Yesterday, Facebook bought Oculus VR, the company that’s working on bringing virtual reality to consumers. This comes just after Sony introduced a competing device last week — only Oculus isn’t really worried about that.
Mark Zuckerberg and Facebook just dropped $2 billion to purchase Oculus VR and its head-mounted virtual-reality display. The two companies plan to bring the product, known as Oculus Rift, to market potentially later this year or in 2015. At that point, it could face competition from Sony’s Project Morpheus VR helmet, which the PlayStation maker debuted as a prototype during last week’s Game Developers Conference. Oculus cofounder Palmer Luckey doesn’t really think that his device (which works with PCs) will have to compete with Sony’s (which will only work with PlayStation 4).
In fact, Luckey thinks that Project Morpheus is actually a positive for his Rift and the VR market.
“I think it’s a good thing for virtual reality when more people come into the market,” Luckey told GamesBeat. “Especially a big player. It shows that VR really is something that is gonna have traction.”
Luckey reasons that the people making software for VR systems might take more risks if they have more platforms to work with.
“Project Morpheus is gonna have a lot of people behind it — as opposed to just some crazy thing that nobody cares about,” Luckey said while laughing.
We spoke with the Oculus founder before Facebook announced the acquisition, but it was clear even then that people do care about the Rift. Now we know that some people care enough to spend $2-billion on it.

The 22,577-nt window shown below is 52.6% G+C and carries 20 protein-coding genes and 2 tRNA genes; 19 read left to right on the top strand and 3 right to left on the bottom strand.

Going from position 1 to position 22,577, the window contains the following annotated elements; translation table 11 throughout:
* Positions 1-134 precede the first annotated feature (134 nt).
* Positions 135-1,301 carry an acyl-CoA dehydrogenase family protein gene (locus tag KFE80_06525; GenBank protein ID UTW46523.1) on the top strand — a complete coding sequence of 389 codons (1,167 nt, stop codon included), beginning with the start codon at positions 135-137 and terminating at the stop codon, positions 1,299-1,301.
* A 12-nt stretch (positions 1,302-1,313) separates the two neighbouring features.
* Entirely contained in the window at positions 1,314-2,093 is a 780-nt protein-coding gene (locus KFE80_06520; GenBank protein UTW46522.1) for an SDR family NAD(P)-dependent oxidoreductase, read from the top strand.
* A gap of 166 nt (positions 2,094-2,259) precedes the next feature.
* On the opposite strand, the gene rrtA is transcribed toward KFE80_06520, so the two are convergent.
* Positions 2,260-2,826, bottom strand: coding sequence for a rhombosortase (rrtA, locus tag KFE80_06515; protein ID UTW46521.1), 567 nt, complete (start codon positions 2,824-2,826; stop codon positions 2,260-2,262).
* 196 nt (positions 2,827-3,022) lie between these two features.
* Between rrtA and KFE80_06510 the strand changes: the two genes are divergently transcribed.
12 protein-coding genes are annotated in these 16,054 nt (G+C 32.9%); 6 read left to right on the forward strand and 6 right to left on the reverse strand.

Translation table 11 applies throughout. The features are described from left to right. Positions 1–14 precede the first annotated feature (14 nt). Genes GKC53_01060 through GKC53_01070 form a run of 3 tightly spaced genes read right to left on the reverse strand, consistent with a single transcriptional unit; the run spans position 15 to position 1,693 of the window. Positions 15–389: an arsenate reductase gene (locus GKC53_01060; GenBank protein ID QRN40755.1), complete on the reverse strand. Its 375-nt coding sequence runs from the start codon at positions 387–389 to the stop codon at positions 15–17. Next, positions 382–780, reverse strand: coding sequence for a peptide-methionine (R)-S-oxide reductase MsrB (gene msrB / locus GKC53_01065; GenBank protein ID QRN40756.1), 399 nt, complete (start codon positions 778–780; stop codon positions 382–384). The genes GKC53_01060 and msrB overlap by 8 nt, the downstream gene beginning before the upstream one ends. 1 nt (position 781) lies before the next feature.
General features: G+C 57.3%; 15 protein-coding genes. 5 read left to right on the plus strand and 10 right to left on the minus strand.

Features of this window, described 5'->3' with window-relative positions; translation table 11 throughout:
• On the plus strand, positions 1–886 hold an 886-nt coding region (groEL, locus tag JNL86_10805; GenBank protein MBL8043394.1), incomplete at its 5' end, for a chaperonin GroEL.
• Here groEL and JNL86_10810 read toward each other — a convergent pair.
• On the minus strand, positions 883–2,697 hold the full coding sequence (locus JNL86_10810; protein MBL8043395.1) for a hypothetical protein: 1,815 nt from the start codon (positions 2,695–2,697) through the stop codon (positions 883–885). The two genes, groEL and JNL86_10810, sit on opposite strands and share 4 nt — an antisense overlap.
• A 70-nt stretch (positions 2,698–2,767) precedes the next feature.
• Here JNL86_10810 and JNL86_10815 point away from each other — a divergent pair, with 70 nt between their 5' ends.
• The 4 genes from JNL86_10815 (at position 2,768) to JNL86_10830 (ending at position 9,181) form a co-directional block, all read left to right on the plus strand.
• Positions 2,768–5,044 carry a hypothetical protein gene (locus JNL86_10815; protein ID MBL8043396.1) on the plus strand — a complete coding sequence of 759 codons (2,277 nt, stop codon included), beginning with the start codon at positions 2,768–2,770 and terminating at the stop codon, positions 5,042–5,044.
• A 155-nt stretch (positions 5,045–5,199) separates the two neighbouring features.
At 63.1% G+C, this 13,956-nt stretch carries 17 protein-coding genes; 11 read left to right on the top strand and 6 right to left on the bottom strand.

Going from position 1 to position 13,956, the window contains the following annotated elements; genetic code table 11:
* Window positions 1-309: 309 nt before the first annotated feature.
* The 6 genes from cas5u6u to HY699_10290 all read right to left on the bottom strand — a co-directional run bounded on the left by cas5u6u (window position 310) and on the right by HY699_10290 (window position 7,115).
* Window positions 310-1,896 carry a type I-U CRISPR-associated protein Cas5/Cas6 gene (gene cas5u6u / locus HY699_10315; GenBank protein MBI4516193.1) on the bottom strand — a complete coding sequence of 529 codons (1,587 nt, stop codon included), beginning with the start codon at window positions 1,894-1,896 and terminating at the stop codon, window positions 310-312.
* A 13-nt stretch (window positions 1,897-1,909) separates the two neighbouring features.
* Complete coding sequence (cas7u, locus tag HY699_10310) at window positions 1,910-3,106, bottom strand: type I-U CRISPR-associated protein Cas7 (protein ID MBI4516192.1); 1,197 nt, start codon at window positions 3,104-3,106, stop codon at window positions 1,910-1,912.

Luckey told GamesBeat that he hasn’t tried Project Morpheus, so he didn’t have any specific thoughts on the device itself. He did, however, note that virtual reality’s potential means that it’s going to take a while before Oculus starts worrying about competitors.
“This market is not even close to saturation, and the Sony thing is just for their console,” he said. “Our thing is not on their console, so we don’t even cross paths.”
Finally, Luckey feels that most games from Project Morpheus will come to Oculus Rift (barring Sony’s first-party releases), but he doesn’t think most Rift titles will hit the PlayStation VR device.
“Most developers that are currently making things for the Rift don’t really have that same option to make something for Project Morpheus,” said Luckey. “We’re an open platform that lets anyone develop anything. Sony is not [open]. There are hundreds of experiences already available for the Rift, and I would bet the vast majority of those would not make it onto a PlayStation 4.”
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